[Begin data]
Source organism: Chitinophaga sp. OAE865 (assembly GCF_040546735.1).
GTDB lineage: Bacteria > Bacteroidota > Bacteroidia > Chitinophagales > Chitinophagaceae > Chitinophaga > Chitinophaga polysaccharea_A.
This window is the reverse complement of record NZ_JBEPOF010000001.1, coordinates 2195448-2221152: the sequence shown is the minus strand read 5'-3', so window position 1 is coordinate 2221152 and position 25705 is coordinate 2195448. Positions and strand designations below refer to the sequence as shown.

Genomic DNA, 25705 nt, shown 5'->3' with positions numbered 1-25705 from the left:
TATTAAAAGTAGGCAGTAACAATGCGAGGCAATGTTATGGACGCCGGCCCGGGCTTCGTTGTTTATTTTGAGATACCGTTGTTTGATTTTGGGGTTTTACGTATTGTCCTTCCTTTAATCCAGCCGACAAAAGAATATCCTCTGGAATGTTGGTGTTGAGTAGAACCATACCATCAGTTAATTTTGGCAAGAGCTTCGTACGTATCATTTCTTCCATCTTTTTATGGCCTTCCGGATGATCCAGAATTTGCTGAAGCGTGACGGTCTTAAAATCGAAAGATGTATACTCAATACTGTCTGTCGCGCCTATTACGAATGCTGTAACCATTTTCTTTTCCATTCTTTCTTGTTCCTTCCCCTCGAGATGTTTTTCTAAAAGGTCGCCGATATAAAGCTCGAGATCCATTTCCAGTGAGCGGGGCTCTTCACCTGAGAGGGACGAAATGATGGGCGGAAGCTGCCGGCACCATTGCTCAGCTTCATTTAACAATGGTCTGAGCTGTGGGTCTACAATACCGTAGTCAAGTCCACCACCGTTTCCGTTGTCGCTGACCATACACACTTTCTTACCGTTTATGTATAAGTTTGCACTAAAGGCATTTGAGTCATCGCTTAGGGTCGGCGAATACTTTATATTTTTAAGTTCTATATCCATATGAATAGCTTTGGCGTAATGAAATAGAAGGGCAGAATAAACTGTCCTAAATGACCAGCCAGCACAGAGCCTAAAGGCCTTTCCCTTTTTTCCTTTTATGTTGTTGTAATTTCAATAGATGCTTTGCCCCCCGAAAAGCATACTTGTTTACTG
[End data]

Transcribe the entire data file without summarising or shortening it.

Source organism: Chitinophaga sp. OAE865 (assembly GCF_040546735.1).
GTDB lineage: Bacteria > Bacteroidota > Bacteroidia > Chitinophagales > Chitinophagaceae > Chitinophaga > Chitinophaga polysaccharea_A.
This window is the reverse complement of record NZ_JBEPOF010000001.1, coordinates 2195448-2221152: the sequence shown is the minus strand read 5'-3', so window position 1 is coordinate 2221152 and position 25705 is coordinate 2195448. Positions and strand designations below refer to the sequence as shown.

Genomic DNA, 25705 nt, shown 5'->3' with positions numbered 1-25705 from the left:
TATTAAAAGTAGGCAGTAACAATGCGAGGCAATGTTATGGACGCCGGCCCGGGCTTCGTTGTTTATTTTGAGATACCGTTGTTTGATTTTGGGGTTTTACGTATTGTCCTTCCTTTAATCCAGCCGACAAAAGAATATCCTCTGGAATGTTGGTGTTGAGTAGAACCATACCATCAGTTAATTTTGGCAAGAGCTTCGTACGTATCATTTCTTCCATCTTTTTATGGCCTTCCGGATGATCCAGAATTTGCTGAAGCGTGACGGTCTTAAAATCGAAAGATGTATACTCAATACTGTCTGTCGCGCCTATTACGAATGCTGTAACCATTTTCTTTTCCATTCTTTCTTGTTCCTTCCCCTCGAGATGTTTTTCTAAAAGGTCGCCGATATAAAGCTCGAGATCCATTTCCAGTGAGCGGGGCTCTTCACCTGAGAGGGACGAAATGATGGGCGGAAGCTGCCGGCACCATTGCTCAGCTTCATTTAACAATGGTCTGAGCTGTGGGTCTACAATACCGTAGTCAAGTCCACCACCGTTTCCGTTGTCGCTGACCATACACACTTTCTTACCGTTTATGTATAAGTTTGCACTAAAGGCATTTGAGTCATCGCTTAGGGTCGGCGAATACTTTATATTTTTAAGTTCTATATCCATATGAATAGCTTTGGCGTAATGAAATAGAAGGGCAGAATAAACTGTCCTAAATGACCAGCCAGCACAGAGCCTAAAGGCCTTTCCCTTTTTTCCTTTTATGTTGTTGTAATTTCAATAGATGCTTTGCCCCCCGAAAAGCATACTTGTTTACTG